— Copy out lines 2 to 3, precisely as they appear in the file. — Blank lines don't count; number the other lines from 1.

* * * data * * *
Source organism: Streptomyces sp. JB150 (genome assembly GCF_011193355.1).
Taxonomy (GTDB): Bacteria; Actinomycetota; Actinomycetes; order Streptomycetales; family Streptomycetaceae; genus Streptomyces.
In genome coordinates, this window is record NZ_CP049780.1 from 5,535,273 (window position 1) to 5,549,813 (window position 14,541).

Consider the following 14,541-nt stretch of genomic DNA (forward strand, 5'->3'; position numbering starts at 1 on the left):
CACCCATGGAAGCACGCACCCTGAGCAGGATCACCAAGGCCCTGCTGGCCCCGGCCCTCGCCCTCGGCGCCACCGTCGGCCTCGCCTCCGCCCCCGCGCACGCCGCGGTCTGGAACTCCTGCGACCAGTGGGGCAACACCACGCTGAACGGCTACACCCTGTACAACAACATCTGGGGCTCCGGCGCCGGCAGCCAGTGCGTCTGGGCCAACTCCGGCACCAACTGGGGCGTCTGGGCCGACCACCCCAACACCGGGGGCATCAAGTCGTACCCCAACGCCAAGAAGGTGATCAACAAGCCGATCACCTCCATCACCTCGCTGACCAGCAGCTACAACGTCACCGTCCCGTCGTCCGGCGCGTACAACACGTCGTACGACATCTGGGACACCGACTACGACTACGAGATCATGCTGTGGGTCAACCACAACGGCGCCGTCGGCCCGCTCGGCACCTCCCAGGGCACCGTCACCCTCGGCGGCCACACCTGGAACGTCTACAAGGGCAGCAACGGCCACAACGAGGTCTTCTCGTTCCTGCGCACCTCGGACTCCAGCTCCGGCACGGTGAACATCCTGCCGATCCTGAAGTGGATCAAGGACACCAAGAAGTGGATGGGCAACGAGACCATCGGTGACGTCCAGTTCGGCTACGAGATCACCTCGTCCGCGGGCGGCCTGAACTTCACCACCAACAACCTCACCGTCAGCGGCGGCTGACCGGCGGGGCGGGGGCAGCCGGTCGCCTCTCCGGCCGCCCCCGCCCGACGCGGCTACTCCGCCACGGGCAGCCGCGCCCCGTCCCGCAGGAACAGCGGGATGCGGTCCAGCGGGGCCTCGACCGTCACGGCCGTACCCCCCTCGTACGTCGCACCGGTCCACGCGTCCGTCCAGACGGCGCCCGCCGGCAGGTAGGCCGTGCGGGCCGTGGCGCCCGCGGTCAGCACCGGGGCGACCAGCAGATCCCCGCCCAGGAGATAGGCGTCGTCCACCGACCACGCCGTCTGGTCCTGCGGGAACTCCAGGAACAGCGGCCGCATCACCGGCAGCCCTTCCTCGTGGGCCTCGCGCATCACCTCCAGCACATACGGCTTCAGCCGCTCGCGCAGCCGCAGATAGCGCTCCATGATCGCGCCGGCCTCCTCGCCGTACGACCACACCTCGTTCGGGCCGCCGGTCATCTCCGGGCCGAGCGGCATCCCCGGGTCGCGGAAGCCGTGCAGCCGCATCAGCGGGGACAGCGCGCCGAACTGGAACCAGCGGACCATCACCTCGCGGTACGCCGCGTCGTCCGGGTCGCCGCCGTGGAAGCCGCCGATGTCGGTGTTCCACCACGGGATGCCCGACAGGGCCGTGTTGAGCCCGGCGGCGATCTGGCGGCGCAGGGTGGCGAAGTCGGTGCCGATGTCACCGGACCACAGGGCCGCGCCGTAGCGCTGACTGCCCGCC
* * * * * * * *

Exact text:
Taxonomy (GTDB): Bacteria; Actinomycetota; Actinomycetes; order Streptomycetales; family Streptomycetaceae; genus Streptomyces.
In genome coordinates, this window is record NZ_CP049780.1 from 5,535,273 (window position 1) to 5,549,813 (window position 14,541).